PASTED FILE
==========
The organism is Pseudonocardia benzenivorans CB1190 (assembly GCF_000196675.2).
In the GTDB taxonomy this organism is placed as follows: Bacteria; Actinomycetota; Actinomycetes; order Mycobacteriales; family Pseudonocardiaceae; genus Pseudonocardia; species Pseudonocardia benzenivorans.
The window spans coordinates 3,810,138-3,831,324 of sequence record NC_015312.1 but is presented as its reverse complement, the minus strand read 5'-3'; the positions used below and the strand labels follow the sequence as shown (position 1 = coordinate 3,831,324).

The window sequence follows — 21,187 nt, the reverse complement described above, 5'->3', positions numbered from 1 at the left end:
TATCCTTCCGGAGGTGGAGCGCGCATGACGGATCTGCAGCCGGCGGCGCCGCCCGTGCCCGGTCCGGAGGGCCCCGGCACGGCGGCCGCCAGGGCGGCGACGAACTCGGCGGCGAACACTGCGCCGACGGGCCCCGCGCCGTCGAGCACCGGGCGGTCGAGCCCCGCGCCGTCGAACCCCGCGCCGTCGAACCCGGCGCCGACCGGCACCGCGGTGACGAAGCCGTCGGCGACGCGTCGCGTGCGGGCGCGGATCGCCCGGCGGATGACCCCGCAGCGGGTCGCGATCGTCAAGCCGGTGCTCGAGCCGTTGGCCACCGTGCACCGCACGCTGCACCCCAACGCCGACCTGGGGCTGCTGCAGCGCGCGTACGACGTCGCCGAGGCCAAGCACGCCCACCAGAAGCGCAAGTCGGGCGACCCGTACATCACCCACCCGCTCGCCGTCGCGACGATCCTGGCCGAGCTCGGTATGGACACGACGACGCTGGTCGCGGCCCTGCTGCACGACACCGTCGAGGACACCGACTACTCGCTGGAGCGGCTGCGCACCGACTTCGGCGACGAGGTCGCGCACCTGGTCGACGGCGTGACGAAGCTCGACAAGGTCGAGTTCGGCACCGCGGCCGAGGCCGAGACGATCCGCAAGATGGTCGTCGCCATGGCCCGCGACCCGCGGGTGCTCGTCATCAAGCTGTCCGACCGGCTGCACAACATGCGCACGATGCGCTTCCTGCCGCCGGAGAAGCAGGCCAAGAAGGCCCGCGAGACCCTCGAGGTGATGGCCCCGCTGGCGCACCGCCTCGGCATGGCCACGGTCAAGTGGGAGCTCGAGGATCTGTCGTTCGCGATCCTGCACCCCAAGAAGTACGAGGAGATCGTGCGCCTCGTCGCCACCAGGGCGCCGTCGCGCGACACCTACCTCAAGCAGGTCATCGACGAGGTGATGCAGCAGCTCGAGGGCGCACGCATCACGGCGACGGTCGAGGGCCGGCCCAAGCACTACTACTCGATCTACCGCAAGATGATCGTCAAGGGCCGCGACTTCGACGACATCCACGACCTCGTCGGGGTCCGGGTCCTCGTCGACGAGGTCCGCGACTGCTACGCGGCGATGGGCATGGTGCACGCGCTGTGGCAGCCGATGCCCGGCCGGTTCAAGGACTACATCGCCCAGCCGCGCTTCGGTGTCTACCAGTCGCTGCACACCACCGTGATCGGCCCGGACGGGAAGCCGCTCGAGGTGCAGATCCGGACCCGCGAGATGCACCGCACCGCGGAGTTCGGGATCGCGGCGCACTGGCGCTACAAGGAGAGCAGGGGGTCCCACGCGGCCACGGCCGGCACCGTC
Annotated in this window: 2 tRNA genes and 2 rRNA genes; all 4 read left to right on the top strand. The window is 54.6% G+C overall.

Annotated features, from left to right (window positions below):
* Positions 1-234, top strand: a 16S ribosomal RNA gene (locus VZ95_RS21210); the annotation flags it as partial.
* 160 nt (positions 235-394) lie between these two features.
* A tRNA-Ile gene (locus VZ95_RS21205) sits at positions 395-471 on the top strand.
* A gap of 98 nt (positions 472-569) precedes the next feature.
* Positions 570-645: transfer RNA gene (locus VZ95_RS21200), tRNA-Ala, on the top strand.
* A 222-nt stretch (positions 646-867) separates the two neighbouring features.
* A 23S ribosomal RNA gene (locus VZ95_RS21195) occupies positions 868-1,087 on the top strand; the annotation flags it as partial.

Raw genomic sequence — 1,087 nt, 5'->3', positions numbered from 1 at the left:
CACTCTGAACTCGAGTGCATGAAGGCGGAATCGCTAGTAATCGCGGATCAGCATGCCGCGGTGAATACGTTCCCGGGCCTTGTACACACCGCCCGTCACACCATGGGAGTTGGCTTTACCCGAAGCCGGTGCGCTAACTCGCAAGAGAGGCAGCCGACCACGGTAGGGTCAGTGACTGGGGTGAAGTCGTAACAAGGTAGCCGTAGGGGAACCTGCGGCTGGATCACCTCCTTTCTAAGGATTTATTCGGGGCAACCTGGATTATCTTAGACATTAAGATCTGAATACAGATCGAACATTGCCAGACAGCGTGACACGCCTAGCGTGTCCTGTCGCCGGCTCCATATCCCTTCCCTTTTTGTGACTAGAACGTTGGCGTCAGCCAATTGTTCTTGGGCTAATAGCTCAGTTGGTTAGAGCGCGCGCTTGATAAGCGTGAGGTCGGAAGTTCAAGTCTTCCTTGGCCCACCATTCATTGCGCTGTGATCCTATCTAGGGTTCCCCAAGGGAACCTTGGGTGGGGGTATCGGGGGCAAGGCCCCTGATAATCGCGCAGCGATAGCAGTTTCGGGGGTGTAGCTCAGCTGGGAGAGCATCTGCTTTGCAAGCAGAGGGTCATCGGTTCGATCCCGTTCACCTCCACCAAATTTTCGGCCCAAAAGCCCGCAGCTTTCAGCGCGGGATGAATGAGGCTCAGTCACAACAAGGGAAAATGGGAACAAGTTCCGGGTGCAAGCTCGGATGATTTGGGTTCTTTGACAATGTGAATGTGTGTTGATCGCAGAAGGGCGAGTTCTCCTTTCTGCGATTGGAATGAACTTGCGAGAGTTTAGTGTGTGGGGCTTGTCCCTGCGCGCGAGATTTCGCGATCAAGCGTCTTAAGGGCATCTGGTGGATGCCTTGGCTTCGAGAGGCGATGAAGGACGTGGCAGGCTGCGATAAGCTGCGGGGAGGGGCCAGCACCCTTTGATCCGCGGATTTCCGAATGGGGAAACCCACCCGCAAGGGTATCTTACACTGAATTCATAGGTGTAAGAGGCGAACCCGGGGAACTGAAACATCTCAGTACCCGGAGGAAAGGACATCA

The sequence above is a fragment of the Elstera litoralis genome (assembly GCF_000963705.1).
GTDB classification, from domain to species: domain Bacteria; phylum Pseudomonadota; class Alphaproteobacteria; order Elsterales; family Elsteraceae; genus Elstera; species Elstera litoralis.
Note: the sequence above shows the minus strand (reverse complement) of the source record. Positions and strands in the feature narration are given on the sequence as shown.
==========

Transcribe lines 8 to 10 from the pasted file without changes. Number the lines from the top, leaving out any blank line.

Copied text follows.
* Positions 1-234, top strand: a 16S ribosomal RNA gene (locus VZ95_RS21210); the annotation flags it as partial.
* 160 nt (positions 235-394) lie between these two features.
* A tRNA-Ile gene (locus VZ95_RS21205) sits at positions 395-471 on the top strand.